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UNIONS welcomed a delay to the controversial plan to merge railway police into the main Scottish force today.
The Scottish government was aiming to merge the British Transport Police (BTP) north of the border into the national force by April next year.
But Police Scotland says now that “unresolved issues” mean that the merger cannot be completed by that date “without compromising public safety.”
Justice Secretary Michael Matheson said the delay would allow for “enhanced engagement” with officers and staff over issues such as pay and conditions.
The plan has been bitterly fought by transport unions and opposition politicians, who say it would compromise morale as well as safety.
Scottish Labour MSP Daniel Johnson said: “This delay reopens the debate about whether this foolish and misguided merger should go ahead at all, given the distinctive nature and requirements of policing our railways.”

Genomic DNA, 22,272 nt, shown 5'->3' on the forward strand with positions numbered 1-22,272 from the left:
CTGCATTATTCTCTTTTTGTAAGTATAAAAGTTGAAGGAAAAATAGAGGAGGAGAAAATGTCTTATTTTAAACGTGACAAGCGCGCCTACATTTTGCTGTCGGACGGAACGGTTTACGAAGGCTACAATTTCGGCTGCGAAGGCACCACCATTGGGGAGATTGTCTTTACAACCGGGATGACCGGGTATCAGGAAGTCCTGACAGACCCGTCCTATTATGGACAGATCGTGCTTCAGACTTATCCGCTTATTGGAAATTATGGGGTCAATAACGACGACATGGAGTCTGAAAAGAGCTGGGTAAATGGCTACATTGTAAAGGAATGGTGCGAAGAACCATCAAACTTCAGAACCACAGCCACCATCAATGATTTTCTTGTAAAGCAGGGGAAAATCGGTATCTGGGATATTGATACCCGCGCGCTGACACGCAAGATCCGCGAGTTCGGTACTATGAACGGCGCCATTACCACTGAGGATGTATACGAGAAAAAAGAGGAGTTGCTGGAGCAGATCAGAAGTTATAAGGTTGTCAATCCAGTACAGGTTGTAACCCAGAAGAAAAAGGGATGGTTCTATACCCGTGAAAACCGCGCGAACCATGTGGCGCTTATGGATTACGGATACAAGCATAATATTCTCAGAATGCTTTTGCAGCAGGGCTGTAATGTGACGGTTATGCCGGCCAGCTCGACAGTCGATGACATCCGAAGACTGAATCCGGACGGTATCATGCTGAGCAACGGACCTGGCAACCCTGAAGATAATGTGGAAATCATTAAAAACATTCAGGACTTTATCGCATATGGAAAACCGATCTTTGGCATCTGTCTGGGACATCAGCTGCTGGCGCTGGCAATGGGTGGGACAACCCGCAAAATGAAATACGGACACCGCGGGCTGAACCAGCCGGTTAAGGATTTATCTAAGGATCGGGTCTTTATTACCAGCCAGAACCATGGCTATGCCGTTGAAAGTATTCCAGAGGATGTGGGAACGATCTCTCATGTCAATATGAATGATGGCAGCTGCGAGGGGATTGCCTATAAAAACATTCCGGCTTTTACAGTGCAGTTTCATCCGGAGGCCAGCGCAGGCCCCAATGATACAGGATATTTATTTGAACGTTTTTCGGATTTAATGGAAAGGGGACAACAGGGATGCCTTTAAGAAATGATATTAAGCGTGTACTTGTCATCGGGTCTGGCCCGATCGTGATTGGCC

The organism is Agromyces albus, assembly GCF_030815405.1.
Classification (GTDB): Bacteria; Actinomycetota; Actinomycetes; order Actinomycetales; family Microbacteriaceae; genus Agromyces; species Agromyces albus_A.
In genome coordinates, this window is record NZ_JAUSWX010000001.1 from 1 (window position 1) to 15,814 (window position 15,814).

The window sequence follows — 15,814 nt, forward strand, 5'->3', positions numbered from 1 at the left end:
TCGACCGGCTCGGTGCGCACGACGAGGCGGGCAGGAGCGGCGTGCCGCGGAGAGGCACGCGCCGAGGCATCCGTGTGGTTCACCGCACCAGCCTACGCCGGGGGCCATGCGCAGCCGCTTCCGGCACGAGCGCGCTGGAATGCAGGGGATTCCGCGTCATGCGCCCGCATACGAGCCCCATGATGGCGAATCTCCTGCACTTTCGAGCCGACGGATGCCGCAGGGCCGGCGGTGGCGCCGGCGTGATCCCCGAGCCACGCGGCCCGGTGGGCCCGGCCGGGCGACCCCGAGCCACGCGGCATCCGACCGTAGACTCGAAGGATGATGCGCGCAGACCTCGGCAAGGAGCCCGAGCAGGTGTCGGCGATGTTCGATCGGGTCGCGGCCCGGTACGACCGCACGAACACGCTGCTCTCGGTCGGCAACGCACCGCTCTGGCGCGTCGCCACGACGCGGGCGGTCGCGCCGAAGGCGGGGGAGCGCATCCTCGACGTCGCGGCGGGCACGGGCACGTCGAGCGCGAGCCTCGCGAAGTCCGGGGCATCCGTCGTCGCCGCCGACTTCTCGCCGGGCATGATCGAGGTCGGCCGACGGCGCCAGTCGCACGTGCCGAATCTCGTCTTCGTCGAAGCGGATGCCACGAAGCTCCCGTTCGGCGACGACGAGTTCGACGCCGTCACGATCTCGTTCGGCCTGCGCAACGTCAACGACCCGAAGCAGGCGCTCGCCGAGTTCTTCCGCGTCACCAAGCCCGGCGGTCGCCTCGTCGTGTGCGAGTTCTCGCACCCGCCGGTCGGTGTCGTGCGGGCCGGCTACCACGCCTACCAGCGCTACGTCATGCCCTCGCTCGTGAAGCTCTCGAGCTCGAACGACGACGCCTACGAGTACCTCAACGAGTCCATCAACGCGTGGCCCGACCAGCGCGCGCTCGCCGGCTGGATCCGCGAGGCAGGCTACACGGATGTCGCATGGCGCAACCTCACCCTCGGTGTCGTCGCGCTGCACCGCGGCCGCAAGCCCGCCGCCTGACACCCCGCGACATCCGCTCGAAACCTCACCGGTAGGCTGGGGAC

As the news broke, a new study found that almost two-thirds of BTP officers and staff in Scotland have considered leaving their job because of the planned merger.
The study, published by the Scottish Centre for Crime and Justice Research, also found that 83 per cent of officers and staff were opposed to the plans.
Transport Salaried Staffs Association leader Manuel Cortes said the merger should be called off. “They got it badly wrong and should now bin their reckless and wrecking proposals,” he said.
Aslef Scottish organiser Kevin Lindsay said: “The proposals to merge the BTP with Police Scotland are opposed by everyone who knows anything about the way the railway works.”
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